How to Determine the File System Type in Linux (Ext2, Ext3, or Ext4)?

Linux is an ocean of different kinds of file systems. Some distributions ship Ext4 as the default file system, while distributions like RedHat stick with an XFS.

Besides Ext4 and XFS, there are around 10+ file systems in Linux with unique features and few drawbacks. To know, your Linux system is running in which type of file system use the below method.

1. df Command

df (or Disk free) is UNIX based command to display the amount of free and occupied space in the system. With the help of -T flag (Display type of file system) and -h flag (Display sizes in human-readable format), you can list all the types of file systems used by different partitions in Linux.

$ df -Th
df -Th
df -Th

2. lsblk Command

lsblk (lists information about all of the specified block devices) is an interesting command-line tool to display mounted, unmounted file systems and devices without any files system.

Information will be displayed in a tree-like structure. Using -f a flag will output the file system information with the rest of the result.

$ lsblk -f
lsblk -f
lsblk -f

3. fsck Command

fsck (Filesystem check) is a system utility command to perform consistency checks and interactive repairs on the file system.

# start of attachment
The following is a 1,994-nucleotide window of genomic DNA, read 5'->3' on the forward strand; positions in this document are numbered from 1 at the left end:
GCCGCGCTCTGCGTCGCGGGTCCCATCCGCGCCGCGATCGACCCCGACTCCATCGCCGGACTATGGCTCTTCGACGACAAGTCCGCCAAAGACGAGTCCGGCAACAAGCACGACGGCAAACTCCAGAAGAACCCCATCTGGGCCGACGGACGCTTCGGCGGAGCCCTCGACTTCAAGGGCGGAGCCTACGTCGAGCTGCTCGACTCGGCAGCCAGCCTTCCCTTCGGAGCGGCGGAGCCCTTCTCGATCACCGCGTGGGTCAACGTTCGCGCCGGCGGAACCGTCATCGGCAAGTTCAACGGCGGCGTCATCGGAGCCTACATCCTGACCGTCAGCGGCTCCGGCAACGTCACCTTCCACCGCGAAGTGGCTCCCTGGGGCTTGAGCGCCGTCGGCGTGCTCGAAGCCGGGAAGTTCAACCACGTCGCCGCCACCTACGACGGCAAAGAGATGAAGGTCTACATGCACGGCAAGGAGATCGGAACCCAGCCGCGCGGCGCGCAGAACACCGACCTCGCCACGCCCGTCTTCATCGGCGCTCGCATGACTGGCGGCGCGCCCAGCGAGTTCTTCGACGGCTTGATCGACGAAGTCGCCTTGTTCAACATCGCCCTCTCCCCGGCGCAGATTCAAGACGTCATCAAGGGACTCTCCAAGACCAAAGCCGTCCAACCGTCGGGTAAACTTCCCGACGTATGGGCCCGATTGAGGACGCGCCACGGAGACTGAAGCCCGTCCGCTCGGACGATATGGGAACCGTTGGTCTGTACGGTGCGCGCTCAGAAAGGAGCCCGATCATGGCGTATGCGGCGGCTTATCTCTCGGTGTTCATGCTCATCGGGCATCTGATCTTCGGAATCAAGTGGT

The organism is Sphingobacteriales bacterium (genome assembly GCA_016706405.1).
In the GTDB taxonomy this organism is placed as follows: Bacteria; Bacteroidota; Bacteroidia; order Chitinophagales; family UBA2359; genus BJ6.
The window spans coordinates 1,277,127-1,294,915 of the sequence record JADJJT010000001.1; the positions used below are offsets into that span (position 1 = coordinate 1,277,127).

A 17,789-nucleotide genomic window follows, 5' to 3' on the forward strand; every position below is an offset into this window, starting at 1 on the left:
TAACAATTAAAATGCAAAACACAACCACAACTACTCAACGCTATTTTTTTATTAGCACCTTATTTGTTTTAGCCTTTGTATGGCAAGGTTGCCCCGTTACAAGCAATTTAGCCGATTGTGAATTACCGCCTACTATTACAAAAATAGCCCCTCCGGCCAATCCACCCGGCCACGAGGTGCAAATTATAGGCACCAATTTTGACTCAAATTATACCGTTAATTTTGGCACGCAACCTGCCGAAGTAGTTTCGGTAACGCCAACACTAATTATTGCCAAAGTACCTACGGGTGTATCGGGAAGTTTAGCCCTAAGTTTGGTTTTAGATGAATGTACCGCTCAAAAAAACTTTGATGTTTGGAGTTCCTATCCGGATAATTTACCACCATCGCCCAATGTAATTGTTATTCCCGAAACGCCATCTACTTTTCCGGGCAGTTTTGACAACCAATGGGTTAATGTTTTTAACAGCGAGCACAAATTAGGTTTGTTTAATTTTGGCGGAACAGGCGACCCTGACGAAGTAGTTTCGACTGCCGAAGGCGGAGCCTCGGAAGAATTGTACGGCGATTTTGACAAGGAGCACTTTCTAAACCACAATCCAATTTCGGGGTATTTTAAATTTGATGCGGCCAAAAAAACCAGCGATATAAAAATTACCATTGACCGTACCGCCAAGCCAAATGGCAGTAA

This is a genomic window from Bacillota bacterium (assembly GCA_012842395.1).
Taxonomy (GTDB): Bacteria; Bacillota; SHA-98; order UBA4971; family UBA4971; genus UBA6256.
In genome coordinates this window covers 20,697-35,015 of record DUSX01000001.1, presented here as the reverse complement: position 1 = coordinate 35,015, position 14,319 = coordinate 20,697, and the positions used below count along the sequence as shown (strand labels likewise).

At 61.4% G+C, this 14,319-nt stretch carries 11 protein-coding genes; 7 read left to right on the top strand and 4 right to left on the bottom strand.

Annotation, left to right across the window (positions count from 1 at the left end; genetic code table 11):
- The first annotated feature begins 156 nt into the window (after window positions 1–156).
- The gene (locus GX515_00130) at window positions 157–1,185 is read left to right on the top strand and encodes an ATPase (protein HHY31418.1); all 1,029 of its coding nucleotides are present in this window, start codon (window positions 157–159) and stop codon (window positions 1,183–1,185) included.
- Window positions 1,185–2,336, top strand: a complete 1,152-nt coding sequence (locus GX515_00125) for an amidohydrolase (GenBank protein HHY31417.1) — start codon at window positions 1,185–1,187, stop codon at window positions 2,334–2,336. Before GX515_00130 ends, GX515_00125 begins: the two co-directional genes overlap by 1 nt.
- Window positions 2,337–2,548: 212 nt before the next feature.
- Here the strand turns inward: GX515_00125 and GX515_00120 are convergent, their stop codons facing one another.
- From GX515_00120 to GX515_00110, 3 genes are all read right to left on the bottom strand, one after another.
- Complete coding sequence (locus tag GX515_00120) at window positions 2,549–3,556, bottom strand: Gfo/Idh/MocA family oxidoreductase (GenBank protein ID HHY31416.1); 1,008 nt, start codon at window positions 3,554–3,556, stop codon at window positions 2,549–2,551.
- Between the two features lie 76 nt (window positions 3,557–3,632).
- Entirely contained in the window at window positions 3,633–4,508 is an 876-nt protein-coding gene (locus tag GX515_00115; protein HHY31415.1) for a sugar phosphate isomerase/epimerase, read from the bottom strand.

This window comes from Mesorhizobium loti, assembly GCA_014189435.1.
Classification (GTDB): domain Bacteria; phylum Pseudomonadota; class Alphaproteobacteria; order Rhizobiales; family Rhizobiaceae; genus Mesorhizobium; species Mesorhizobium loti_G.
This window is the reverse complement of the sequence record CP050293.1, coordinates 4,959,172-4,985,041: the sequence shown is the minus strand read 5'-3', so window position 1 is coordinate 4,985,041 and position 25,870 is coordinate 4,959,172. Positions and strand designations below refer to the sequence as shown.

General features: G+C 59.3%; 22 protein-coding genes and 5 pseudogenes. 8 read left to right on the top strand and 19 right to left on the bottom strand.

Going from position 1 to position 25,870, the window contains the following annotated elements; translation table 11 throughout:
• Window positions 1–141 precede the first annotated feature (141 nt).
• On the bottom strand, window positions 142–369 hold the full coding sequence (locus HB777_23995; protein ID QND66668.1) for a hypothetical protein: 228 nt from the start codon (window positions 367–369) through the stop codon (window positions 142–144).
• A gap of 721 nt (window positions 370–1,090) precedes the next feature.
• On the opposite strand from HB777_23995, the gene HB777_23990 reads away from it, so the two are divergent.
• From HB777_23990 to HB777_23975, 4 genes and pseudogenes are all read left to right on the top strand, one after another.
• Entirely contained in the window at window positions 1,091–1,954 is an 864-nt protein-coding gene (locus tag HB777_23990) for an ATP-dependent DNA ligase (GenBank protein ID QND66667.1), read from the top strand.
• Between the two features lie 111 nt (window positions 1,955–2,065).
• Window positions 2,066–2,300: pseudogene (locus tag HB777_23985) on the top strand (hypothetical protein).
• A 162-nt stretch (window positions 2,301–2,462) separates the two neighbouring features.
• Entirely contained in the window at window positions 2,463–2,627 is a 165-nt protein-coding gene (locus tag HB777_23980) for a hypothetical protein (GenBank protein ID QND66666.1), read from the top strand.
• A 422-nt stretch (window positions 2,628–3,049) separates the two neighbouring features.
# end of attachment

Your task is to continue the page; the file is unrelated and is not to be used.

To prevent checking for a file system error, use -f a flag along with the partition name.

$ fsck -N /dev/sda1
fsck -N /dev/sda1
fsck -N /dev/sda1

4. blkid Command

blkid (Block identification) is a command-line utility to list available block devices in the system. Specify partition name along with the command to display the file system.

$ blkid /dev/sda1
blkid /dev/sda1
blkid /dev/sda1

5. file Command

The file command is used to determine the file type of any files or devices assigned along with the command.

Assign -s flag (read block and characters file) and -L flag (follow symlinks) along with partition name to list type file system.

$ sudo file -sL /dev/sda1
sudo file -sL /dev/sda1
sudo file -sL /dev/sda1

6. fstab file

Fstab (File system table) is a static system configuration file present by default in all Linux distributions at /etc/fstab.

The available disk, disk partition, and mounting partition are written in fstab. To read, use the cat command to read all of the content along with the file system type in Linux.

$ cat /etc/fstab
cat /etc/fstab
cat /etc/fstab

Final Thought

Above all, commands can help you list the file system type used in your Linux. Another way to find this is using GUI tools like GParted.

If you have any queries feel free to ask in the comment section.

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2 years ago

Open the GUI programs “gparted” or “gnome disk utility” and the file extension of each partition will be right there.
This can be particularly important is you have multiple partitions to make sure you are looking at the correct one, or looking for an external hard-drive or USB drive.